The Gospel, like the first reading, speaks of how the Lord worked hard to cultivate a vineyard that would bear abundant fruit. This time, it does bear fruit, but the tenants in charge of it are greedy and won’t give the landowner the fruit. They work against the landowner. They rebel against him and even kill his son. They wouldn’t share the fruit that the vineyard bore. So the landowner took it away from them.

Brothers and sisters, throughout the pages of history, this story of the vineyard has repeated itself time and time again. The book is now opened to our page. We are given everything we need to bear abundant fruit. Christ calls us to bear abundant fruit.

I have chosen you from the world, says the Lord, to go and bear fruit that will remain.

He has chosen us to bear fruit, and he has equipped us to do so. He equips us with his grace. He gives us the gift of His Spirit, which we receive in Baptism and Confirmation. He calls us to use the gifts of the Holy Spirit to bear fruit.

Saint Paul’s letter to the Galatians tells us that the fruits of the Holy Spirit are love, joy, peace, patience, kindness, generosity, faithfulness, gentleness, and self-control.

If we are responding to the grace that God is pouring upon us at every moment, we will see these fruits abound in our lives. If we aren’t seeing these fruits, perhaps something in our spiritual lives needs to change.

Jesus said, By your fruits you will know them…Every sound tree bears good fruit, but the bad tree bears evil fruit… (MT 7:15-20).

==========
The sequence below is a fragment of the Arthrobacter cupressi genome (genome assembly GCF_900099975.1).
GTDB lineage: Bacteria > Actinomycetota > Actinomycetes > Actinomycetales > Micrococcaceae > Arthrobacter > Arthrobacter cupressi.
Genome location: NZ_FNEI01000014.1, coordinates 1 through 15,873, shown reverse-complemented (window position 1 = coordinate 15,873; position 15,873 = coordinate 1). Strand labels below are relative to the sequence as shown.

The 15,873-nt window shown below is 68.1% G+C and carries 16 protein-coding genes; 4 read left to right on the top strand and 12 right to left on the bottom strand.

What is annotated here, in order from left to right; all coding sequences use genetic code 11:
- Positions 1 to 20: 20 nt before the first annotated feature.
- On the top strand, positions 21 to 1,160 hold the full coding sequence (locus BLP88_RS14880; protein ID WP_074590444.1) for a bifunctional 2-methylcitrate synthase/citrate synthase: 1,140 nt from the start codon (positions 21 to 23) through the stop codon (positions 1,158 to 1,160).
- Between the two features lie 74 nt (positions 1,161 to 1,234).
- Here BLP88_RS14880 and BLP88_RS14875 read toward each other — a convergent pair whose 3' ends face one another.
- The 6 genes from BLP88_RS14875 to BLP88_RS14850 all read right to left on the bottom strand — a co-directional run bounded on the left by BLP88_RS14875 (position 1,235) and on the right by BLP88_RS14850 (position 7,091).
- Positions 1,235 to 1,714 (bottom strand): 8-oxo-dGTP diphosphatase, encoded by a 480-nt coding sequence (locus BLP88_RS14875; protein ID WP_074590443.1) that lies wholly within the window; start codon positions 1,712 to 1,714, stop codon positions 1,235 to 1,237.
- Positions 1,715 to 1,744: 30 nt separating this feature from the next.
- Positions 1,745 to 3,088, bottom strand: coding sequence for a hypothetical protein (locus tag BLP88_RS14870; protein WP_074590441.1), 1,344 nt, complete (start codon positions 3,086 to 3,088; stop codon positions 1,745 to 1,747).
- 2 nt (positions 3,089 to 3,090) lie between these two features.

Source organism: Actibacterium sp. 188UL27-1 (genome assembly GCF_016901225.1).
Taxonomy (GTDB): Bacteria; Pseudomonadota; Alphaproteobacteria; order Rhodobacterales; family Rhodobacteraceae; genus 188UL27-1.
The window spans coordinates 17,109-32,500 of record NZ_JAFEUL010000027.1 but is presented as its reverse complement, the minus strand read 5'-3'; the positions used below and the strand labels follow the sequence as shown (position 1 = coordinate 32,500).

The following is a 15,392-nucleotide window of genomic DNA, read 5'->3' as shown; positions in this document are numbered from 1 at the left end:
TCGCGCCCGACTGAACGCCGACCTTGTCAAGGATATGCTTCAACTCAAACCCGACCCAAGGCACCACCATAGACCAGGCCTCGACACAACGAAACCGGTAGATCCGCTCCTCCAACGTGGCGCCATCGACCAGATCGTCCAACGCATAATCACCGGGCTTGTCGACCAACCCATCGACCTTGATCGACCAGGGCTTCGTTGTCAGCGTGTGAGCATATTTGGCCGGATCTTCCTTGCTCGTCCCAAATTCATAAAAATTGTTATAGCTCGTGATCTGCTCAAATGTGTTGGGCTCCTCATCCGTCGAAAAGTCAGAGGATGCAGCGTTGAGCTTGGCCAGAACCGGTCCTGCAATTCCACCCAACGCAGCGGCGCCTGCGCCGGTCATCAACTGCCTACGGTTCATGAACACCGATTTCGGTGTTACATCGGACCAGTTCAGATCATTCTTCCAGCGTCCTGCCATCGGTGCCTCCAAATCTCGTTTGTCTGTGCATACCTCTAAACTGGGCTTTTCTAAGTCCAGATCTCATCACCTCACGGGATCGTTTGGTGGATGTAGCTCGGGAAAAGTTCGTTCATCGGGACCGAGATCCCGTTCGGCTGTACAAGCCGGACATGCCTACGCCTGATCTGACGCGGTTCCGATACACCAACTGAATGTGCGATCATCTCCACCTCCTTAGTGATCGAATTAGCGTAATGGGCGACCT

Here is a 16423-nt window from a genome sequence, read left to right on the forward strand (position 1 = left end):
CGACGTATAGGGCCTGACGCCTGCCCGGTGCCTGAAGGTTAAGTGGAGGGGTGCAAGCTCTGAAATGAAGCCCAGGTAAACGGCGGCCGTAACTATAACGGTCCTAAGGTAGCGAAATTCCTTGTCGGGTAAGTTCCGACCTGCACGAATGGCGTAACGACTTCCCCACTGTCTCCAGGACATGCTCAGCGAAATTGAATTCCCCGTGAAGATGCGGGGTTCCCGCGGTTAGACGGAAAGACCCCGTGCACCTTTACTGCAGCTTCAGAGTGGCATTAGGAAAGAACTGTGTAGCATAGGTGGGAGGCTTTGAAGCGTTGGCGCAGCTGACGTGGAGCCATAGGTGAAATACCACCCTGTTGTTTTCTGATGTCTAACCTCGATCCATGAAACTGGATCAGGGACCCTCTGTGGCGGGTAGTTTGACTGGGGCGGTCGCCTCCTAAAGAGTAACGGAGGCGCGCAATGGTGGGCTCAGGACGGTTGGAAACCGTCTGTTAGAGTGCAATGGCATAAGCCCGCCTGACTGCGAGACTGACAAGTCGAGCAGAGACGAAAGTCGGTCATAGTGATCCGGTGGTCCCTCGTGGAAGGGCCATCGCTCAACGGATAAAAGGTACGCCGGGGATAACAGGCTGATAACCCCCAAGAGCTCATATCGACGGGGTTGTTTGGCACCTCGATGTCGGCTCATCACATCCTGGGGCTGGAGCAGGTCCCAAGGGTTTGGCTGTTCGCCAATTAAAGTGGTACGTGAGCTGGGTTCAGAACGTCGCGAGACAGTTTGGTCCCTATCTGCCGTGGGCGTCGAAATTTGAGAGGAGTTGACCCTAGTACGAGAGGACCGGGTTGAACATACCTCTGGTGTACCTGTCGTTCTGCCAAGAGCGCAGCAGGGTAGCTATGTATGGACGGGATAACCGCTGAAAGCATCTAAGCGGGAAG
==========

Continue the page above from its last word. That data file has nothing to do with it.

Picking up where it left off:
Are you bearing good fruit?

Are you bearing the fruit of love,
love that is more than a feeling,
love that pours itself out in service to others?
If you aren’t experiencing this fruit, consider finding a way to serve others, to make a gift of yourself to others. Don’t just think about it, do it.  You say you don’t have time.  I say that if you make time you will find time, and you will find more than time, you will find love, joy, peace, and happiness…

Are you bearing the fruit of joy,
a joy that abides even amid the stresses that are part of daily living,
a joy that comes from knowing that you are a beloved son or daughter of the Father,
a joy that comes from knowing that your eternal inheritance is in Heaven?
If you aren’t experiencing this fruit, I encourage you to take up the practice of counting your blessings each day. See the gifts that God has given you and your heart will be filled with joy.

Are you bearing the fruit of peace,
a deep peace that is unshakeable even amid the waters of the most turbulent storm,
a peace that comes from spending time in the presence of the Lord?
If you lack peace in your life, consider spending one hour per week in Adoration of the Blessed Sacrament. Come any day during the week and sit before the Tabernacle, or come on Tuesday and gaze upon the Lord while he is enthroned upon this altar – the Lord who said to his apostles “Peace I leave you, my peace I give you.” I promise you it will bear the fruit of peace.

Are you bearing the fruit of patience, a willingness to bear the burdens of another, to put up with another’s foolishness because they are willing to put up with yours?

Is your life marked by the fruits of kindness and gentleness, fruits that grow in lives secure in the strength of their identity as one created, redeemed, and loved by God?